WASHINGTON – Georgia Secretary of State Brad Raffensperger, a Republican who took the brunt of former President Donald Trump’s attacks on Georgia’s 2020 election results, said during a virtual panel Friday that he hoped disinformation about the elections would gradually resolve.

“People didn’t question the (electoral) process beforehand, but there was a huge disinformation campaign that really destabilized many parts of American society.” Raffensperger said during the panel, referring to his party’s behavior in response to 2020. “I think the challenge we have as Republicans is that our party is really broken right now.”

But Raffensperger’s participation in the University of California’s Irvine School of Law’s Fair Elections and Speech Center Forum on “election subversion” drew heavy criticism from Democrats in his home state.



Georgia state lawmakers and advocacy groups argued in a letter to the panel’s sponsors that Raffensperger had helped Georgia new election revision law, SB 202, widely criticized for restricting voting rights.

“Raffensperger has hailed the State Board of Elections’ first subversion moves that could result in a state takeover of the Fulton County Board of Elections, the first time a state has taken steps toward subversion,” the letter said.

During the panel discussion, Raffensperger said the integrity of the elections is more important than ever, pointing out how Trump pushed him to announce the election results in Georgia, as well as the January 6 uprising in the U.S. Capitol. A mob of pro-Trump supporters stormed the building over the former president’s “big lie” that the presidential election had been stolen from him.

Republican-controlled states introduced and passed dozens of restrictive electoral laws in response to the 2020 elections, including the one in Georgia.

Raffensperger added that he hopes the far-right Republicans will move on after the November elections and instead focus on winning future elections rather than harassing election officials.

“Nobody should ever be threatened, especially an election worker,” he said. “Many of them are volunteer work. They are doing this out of their civic responsibility, and this must come to an end, and we must ensure that we have safe elections by 2022 and that people are not threatened with their lives. ”

But in the letter of his critics in Georgia it was said that Raffensperger was a “participant” in exactly the electoral subversion under discussion.

One of the lawmakers who signed that brightr, Georgia State Rep. Bee Nguyen, a Democrat, is running for Secretary of State.

“Mr. Raffensperger supported many of the provisions of Senate Law 202, the anti-electoral legislation in Georgia that drove the subversion of the elections,” the letter reads. “The Raffensperger-supported legislation became one Election subversion model for other state legislatures seeking powers to hold local elections. “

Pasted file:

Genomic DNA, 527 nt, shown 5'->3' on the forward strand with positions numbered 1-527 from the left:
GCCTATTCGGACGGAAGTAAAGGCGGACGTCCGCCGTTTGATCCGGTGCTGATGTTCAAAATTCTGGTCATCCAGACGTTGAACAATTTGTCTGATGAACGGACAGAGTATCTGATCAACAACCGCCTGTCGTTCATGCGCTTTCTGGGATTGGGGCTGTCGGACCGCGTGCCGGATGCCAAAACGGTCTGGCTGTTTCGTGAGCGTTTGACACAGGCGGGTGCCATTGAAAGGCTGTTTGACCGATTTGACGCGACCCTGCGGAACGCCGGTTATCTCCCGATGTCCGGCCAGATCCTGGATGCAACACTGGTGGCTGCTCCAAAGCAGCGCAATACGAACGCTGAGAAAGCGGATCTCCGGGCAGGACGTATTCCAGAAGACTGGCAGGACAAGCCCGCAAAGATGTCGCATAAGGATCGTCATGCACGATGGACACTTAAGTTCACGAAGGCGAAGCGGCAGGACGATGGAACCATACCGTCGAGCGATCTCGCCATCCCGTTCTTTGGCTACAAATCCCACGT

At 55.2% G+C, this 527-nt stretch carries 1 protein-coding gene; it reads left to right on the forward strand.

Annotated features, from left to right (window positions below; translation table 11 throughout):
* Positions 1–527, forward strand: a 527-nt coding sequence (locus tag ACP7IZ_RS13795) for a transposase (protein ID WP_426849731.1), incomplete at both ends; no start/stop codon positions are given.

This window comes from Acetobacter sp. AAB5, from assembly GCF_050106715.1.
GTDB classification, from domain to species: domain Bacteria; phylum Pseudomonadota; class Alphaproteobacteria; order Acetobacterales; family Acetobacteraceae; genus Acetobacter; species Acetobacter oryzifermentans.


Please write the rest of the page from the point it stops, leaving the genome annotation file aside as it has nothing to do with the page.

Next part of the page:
In response to these objections, Raffensperger argued that he stood by the bill.

He said many Democrats objected to the bill’s emphasis on voter ID laws, but added that many states are moving to using voter ID laws when voting rather than using signatures to match votes .

This year alone, 18 states passed 30 restrictive voting laws, ranging from tightening mail-in voting to introducing voter ID requirements and deleting electoral rolls. according to the Brennan Center for Justice.

In the 2021 legislative periods, more than 400 bills were introduced in 49 states with restrictive voting provisions.

Georgia is currently considered “ground zero” in the fight for voting rights. Senate Democrats held a field hearing in the state and the Biden administration instructed the Department of Justice to sue the state about his electoral law on the grounds that it violated the voting rights law.

Are voting lawyers and grassroots organizations Pressure on the Democrats in Congress pass a federal law on voting rights to stop the new laws that many researchers say would disproportionately affect colored voters. The US Senate has yet to call a vote on the further development of the latest version of the voting rights law.

Isabel Longoria from Texas also took part in the virtual conference. She is Harris County’s first electoral administrator, a non-partisan position.

Longoria said that since the 2020 presidential election, she has received hundreds of calls from people who believe the electoral bureau is not holding fair elections. She added that she has since helped facilitate multiple elections and in no case has she received the same number of calls.

“If you really believe that elections are being conducted inappropriately, you would think that every election was conducted inappropriately, but apparently this only matters for the November 2020 presidential election,” she said.